But of course, that’s not to say you can’t enjoy Dinagyang if you have no extra cash to burn. Like we said above, all you need to do is to go downtown and wander around. It’s guaranteed that you’ll always find something interesting while you’re there. Looking to take a selfie with a “warrior”? Sure, loads of them in full costume are already walking around and expecting for a “tourist” to take a snapshot with them! Think the Dinagyang performances look too tame on TV? Well, it’s more certainly fun if you’re there seeing the colorful sights and ear-busting drumbeats of those performances in person—and you don’t even need to have a ticket in order to do so!

Regardless of the kinds of parties you will be attending during Dinagyang, the general etiquettes for both remain the same—in particular, the ‘Golden Rule’ for partying is to not ruin anyone’s experience if you don’t want yours ruined. And really, it’s all just a matter of knowing where your social “boundaries” are. Nobody wants anyone puking or groping at them indiscriminately, of course. So, the best course of action is to be a model partygoer yourself: be respectful of each other’s “spaces”, and be honest with yourself when you know you had too much to drink already. Sure, not everyone will be polite and mindful to you and your friends, but that is why we’ve got cops patrolling these places. Don’t hesitate to ask help when you feel you’re getting harassed.

So, the TL;DR version of the above paragraph? Don’t be a jerk and a creep. This one naturally goes out to all genders, too. Equal rights and opportunity and all that jazz.


It can be very easy to tout Dinagayang as an excuse for us to indulge in bacchanalia. And really, there’s nothing wrong with that as long as you’re not harming anyone. However, we all have to remember that the reason Dinagyang survived THIS long was because the originators of the festival have managed to foster a culture that is—to quote directly from one of our contributors, writer Tin Buenavista—a “celebration of community, diversity, and gratitude”.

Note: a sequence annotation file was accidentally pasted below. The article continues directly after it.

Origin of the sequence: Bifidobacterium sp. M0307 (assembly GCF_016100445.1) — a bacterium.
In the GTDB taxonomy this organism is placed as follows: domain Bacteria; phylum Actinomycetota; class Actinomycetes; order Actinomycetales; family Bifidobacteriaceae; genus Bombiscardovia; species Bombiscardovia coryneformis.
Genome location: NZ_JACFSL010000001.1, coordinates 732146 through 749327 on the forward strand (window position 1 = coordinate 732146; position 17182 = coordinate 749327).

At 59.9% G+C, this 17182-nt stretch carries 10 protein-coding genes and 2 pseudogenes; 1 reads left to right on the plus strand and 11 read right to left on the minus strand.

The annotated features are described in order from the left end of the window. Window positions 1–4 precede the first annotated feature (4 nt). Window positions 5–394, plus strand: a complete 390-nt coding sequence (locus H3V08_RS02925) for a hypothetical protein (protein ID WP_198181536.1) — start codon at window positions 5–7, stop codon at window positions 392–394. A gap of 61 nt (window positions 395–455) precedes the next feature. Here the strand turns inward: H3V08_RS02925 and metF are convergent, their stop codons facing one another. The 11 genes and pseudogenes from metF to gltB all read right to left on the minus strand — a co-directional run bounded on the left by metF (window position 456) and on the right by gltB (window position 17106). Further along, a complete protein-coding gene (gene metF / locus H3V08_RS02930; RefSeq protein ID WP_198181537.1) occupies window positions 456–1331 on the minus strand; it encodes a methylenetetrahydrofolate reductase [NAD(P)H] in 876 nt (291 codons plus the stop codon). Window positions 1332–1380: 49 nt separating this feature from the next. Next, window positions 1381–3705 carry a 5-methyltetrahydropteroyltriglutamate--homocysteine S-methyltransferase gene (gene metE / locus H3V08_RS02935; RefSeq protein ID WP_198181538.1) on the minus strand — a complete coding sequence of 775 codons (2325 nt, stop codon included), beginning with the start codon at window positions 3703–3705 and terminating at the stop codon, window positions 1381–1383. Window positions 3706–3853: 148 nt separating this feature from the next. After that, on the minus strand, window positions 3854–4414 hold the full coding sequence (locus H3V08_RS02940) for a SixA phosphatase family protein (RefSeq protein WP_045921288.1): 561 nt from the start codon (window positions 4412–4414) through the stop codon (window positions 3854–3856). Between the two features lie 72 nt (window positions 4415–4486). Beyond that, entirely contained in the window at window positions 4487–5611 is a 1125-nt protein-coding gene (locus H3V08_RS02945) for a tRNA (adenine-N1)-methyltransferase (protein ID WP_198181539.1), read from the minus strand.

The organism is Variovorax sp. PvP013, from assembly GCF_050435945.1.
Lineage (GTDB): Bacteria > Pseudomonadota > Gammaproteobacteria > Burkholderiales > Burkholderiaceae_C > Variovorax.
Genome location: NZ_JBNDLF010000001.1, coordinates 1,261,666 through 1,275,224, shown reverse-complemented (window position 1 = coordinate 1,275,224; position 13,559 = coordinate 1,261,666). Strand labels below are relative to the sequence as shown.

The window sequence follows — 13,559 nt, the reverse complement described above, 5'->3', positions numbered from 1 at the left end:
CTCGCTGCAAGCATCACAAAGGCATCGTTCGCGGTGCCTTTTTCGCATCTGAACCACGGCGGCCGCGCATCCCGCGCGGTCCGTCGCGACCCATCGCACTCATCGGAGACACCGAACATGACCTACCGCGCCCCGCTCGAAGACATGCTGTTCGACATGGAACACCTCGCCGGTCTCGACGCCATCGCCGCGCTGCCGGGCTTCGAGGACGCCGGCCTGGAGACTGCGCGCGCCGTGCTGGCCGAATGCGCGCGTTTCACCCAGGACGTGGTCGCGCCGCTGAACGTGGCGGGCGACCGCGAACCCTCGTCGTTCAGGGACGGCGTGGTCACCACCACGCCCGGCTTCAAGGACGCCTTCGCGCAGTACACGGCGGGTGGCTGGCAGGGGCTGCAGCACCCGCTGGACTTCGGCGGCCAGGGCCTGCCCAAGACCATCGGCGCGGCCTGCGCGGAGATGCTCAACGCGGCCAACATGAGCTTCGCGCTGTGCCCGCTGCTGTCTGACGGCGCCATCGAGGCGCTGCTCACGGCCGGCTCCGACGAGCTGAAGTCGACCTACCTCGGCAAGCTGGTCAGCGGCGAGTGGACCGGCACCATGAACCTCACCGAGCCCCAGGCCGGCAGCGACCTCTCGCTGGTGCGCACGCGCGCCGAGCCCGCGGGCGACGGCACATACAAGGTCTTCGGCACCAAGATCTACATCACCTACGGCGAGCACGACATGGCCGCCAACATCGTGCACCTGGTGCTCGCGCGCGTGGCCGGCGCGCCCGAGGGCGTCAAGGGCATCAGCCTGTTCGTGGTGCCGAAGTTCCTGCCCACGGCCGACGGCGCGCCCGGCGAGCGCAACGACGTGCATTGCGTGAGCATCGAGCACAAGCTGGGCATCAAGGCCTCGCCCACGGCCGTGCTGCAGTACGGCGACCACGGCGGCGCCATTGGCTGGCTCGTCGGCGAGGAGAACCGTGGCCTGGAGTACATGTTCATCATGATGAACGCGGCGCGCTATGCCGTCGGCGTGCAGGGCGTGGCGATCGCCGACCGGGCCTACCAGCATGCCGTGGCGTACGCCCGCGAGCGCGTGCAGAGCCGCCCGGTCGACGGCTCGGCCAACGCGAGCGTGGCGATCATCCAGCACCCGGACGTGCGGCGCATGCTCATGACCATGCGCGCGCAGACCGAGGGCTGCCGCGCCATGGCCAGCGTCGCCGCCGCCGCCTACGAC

More than any other iteration of Dinagyang in the past, Iloilo is now becoming a gracious host to a wide variety of people—non-Ilonggos, foreign expats, you name it—who have fallen in love with the city and simply decided on a whim to stay here. In effect, this has further “diversified” our definition of what a local community means to us in this day and age. And with the much-touted “economic boom” the city is undergoing right now, then there is certainly a lot to be grateful for this year. See, that’s three-for-three from Tin’s quote already!

So yes, you don’t even have to be a baptized Catholic to have a reason to celebrate Dinagyang this year. Dinagyang is a communal act, and no matter what your background or belief of may be, your “individuality” is what gives the community of Dinagyang its completely unique identity. This, to us, is what Dinagyang is now. So, please act like a responsible member of the community by making sure you also do your part to make this year’s Dinagyang a better experience for everyone. That should be easy enough, yes?

Of course, we’re aware that we may have missed out on a few—okay, “some”—tips that every Dinagyang attendee will find useful. So, that’s where you come in! Let us know in the comments section below what else we may have missed out! You may also be interested in reading more about the history of Dinagyang in this link here! Thanks for reading this post, and please party responsibly! Hala bira, Iloilo!

Joseph Batcagan is the editor and a writer for Project Iloilo.